Most of these tolerant rootstocks have not been available for commercial use, and there is some risk in assuming widespread planting of them will work because researchers ideally want to observe field trials through the entire life cycle of the trees -- a quarter century in the case of citrus.
Time is not on the industry's side; that's the real challenge, Browning says.
"We're pushing hard on a group of scientists who are used to long-term data collection and all the hallmarks of science," he says. "We're asking them to make a decision long before they normally would; and we're also working with the growers to see what their appetite is for larger-scale planting."
Mixing Nutritional Cocktails
The industry is fighting back with a broad approach and a combination of strategies that attacks the insect and the bacteria in the groves, while buffering the trees with nutritional cocktails to help them survive the onslaught of HLB.
It's a stop-gap measure to keep the groves and the industry functioning as long as possible as science races toward a cure, and one that only the largest operations can afford to try.
"The family groves used to be the industry," says Skinner. "All of us with 10 and 25 acres have fallen by the wayside."
But as the groves wither and the disease spreads, even some of the large growers are losing confidence that the battle can be won -- and that concerns Browning.
"In a complex disease like this, you have to use all the tools available, and if you forsake any of these things, the disease wins. We're trying to tell growers: 'Do everything you can to keep these trees healthy. Don't do half of what you should do, do all of it.' "
The public investment in saving the industry is in the interest of all Floridians, not just those involved in growing, processing, transporting and marketing the fruit that put the state on the world map.
"If Floridians enjoy seeing rows of citrus trees maintaining open space; if they see it and place a value on it, there should be some public acceptance of trying to maintain the industry," says Stephen Gran, director of the Hillsborough County Extension Service.
While scientists battle to save citrus, industry promoters like the growers' associations in citrus-producing states, are aggressively pursuing a long-term federal remedy to fund research that would stay ahead of the curves, conducting field trials on likely pathogens before they arrive from other countries and get into U.S. groves.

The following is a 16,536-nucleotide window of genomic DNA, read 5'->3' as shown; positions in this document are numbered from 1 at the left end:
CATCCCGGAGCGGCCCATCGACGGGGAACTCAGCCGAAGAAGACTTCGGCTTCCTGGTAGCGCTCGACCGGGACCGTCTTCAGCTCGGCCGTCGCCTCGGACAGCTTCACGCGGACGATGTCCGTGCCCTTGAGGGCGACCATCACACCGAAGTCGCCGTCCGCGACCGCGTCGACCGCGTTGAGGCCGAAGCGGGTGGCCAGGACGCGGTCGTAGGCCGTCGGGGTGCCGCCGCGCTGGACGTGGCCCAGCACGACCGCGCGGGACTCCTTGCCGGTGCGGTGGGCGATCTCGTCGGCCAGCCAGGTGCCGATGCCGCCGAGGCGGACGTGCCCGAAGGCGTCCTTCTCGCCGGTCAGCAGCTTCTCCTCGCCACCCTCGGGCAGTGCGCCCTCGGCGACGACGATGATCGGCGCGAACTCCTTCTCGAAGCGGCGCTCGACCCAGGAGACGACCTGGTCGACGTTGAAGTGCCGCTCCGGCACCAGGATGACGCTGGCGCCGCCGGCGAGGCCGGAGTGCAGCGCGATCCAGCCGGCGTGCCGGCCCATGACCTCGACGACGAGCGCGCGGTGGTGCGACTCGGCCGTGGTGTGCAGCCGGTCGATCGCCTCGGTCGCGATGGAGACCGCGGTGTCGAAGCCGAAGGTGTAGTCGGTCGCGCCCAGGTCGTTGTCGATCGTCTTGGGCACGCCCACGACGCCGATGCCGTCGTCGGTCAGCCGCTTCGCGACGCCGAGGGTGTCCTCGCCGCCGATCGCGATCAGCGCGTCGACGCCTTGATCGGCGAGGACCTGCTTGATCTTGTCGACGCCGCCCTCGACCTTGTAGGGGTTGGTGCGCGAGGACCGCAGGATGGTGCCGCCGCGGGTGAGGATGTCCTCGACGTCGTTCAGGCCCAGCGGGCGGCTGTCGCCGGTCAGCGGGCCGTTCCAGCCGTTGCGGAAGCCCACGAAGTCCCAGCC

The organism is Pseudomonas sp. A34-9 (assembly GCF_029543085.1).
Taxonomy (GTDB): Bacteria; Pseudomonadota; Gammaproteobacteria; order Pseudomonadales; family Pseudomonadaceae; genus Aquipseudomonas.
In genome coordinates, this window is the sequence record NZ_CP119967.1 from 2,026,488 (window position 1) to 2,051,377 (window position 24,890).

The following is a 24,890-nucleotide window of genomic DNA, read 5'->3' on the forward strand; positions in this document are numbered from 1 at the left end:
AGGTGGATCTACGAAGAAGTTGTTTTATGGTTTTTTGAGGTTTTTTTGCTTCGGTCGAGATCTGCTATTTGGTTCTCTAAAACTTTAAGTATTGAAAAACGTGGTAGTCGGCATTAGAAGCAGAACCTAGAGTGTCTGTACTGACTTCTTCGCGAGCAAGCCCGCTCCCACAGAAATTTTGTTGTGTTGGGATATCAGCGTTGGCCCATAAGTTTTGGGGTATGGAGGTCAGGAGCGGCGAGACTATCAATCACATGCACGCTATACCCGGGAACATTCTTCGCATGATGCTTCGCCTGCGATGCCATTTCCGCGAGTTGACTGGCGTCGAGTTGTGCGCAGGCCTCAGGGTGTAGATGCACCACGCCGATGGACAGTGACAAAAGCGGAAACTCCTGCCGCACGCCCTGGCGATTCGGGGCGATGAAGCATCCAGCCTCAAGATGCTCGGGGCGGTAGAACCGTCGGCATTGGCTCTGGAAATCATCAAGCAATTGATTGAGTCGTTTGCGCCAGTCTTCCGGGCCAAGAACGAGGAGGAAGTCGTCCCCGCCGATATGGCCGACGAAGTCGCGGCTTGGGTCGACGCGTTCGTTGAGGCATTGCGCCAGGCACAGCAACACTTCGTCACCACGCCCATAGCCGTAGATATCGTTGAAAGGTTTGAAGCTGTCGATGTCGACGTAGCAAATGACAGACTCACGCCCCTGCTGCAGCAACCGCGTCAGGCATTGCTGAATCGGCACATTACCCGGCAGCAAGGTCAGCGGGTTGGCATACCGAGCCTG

"If we're going to protect the nation's citrus industry, it's important to have research that's not reactive," says Sparks. "Florida has had to fund it. Why not the feds? Canker came in through the Port of Miami. So did HLB and citrus psyllid. Somehow they got in our backyards."
Two key players in Florida - U.S. Senator Bill Nelson and U.S. Representative Vern Buchanan -- supported by the state's entire Congressional delegation, have filed bills that would set up a federal trust fund using money generated by tariffs on orange juice and other citrus imports.
"If we can ever get that federal research trust fund passed, it would do everyone a great service," Sparks said. "We're looking to the future, as well. More people are traveling, bringing in things from foreign countries that threaten our industry."
Coca-Cola Invests In Florida's Future
Industry giant Coca-Cola, which owns Minute Maid, recently stepped up with a supreme vote of confidence in citrus' future, announcing it would invest $2 billion to plant 25,000 acres of new oranges, using all the strategies that state-of-the-art science can offer.
As for Skinner, the little grower with the big history: He's still selling citrus at Hawkins Corner -- so-called dooryard fruit that people love to plant and pick right at home. Limes, lemons, tangerines and navel oranges, all cultivated from rootstock developed at the University of Florida, are more popular than ever with today's urban farmers.
That may be the only niche left for small family farms that can't afford to wage an expensive three-front war against greening.
"It's already affecting the mom and pop people," says Andrew Meadows, spokesman for Florida Citrus Mutual. "It's going to be a lot more focused on surgical precision agriculture."
Sparks, the association's CEO, is confident that big operations, as well as the small ones will adapt, and citrus is here to stay.
"Florida means citrus and it's not leaving the state of Florida."
Jan Hollingsworth has reported on agriculture for two decades; the Florida Farm Bureau named her agricultural writer of the year in 2007. Comments? Contact 83 Degrees.